Governor Andrew Cuomo wants to further tilt New York’s public-sector collective bargaining landscape in favor of public employee unions—this time to pressure new employees to join.
Governor Cuomo's response to New York's big Medicaid deficit, as laid out in his budget presentation on Tuesday, was a disappointing mix of delay, deflection and delegation.
This year marks the 90th anniversary of New York State’s first Executive Budget, presented by Governor Franklin D. Roosevelt in January 1929. Constitutional amendments establishing the Executive Budget process had been approved by New York voters in November 1927, capping a more than decade-long bipartisan effort to bring order to what had been a shambolic and fiscally profligate legislative budget process.
Governor Andrew Cuomo and legislative leaders have reached a deal allowing striking workers to collect unemployment insurance benefits after three weeks, a big gift to private-sector labor unions that would further discourage companies from hiring and investing here.
Thanks to a strong third quarter, New York's state tax receipts through December were running $1.3 billion ahead of projections for the fiscal year that ends March 31, according to the latest monthly cash report from state Comptroller Thomas DiNapoli.
A dispute over the construction contract for a stretch of proposed state-funded public walking and biking trail in Central New York shows how far Governor Andrew Cuomo will go to steer state contracts to construction unions—and how much that’s costing taxpayers.
Capping a week in which Governor Cuomo touted his "successful economic agenda," newly released federal estimates show New York's economy barely grew at all during the third quarter of 2019, ranking near the bottom of a 50-state list.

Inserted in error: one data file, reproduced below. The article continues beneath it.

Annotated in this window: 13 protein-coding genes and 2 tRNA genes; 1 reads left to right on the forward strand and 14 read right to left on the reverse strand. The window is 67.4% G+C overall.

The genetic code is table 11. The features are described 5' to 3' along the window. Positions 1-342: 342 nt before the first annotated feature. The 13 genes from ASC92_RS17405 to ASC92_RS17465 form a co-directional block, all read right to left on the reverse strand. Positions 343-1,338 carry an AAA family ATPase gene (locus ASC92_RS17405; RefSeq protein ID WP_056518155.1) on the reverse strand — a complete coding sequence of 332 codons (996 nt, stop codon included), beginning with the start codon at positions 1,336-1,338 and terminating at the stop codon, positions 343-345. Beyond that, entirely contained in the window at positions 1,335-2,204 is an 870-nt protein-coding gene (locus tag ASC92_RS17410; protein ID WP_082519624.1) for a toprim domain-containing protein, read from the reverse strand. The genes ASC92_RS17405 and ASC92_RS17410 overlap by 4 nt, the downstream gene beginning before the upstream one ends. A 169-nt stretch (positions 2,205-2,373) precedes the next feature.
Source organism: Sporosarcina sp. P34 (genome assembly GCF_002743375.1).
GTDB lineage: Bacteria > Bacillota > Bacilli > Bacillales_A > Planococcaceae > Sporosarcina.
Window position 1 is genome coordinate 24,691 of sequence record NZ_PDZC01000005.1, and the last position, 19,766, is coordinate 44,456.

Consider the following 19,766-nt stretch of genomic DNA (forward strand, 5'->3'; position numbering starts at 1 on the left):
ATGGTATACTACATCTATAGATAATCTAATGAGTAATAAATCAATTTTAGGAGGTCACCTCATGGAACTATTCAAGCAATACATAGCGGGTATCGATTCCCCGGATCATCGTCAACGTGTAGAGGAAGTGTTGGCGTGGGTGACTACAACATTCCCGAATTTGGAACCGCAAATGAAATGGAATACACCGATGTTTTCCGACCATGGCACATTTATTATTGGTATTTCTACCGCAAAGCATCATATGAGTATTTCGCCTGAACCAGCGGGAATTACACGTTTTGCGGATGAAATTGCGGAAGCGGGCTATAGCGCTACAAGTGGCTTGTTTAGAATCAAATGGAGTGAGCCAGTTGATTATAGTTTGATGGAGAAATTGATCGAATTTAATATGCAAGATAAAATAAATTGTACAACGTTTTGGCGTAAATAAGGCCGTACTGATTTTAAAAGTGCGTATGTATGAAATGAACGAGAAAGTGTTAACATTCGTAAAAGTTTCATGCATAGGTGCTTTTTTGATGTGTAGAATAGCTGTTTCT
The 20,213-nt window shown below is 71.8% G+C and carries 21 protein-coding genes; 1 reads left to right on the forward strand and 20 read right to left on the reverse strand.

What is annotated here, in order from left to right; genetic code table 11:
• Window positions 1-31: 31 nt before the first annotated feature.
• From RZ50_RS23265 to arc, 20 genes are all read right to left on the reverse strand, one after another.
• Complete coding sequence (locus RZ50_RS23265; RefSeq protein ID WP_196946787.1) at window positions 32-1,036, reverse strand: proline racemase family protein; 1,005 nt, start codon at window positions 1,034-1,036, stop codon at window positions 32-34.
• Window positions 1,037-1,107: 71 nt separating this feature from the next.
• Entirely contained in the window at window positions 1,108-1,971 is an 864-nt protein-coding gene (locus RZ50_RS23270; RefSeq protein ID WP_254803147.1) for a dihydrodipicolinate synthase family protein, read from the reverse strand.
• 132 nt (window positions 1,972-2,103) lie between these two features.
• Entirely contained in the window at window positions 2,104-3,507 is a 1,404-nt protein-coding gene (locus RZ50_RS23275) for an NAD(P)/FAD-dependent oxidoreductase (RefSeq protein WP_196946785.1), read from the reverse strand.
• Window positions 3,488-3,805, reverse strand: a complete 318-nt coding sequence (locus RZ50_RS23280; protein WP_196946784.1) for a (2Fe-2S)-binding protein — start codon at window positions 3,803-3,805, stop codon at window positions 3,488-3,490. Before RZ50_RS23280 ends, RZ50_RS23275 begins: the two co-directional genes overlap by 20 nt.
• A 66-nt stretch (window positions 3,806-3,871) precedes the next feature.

In the coming skirmish over how to close a multi-billion-dollar deficit in the Medicaid program, New Yorkers can expect a lot of misleading claims and half-truths from the health-care industry.
A case in point is a Jan. 6 letter signed by 23 provider groups – representing hospitals, nursing homes, pharmacies, physicians and more – which calls for Governor Cuomo to reverse the 1 percent cut to most Medicaid fees that his administration announced on New Year's Eve.
The cash flow of New York’s Medicaid program has become increasingly volatile in recent years, a byproduct of questionable fiscal maneuvers that spawned the current $4 billion deficit.
NY has lost a net 1.4 million people to other states in the 2010s. Where are they going, and what are they earning in their new home states? Based on the latest IRS data, our rollover map offers some answers.
The ball in Times Square isn't the only thing dropping on New Year's Eve: The state Health Department also announced a 1 percent reduction in most Medicaid payments.
New York has lost nearly 1.4 million residents to the rest of the country since 2010—and largely as a result of this outflow, the Empire State’s total population barely budged during the decade, according to the U.S. Census Bureau’s latest annual update of population estimates.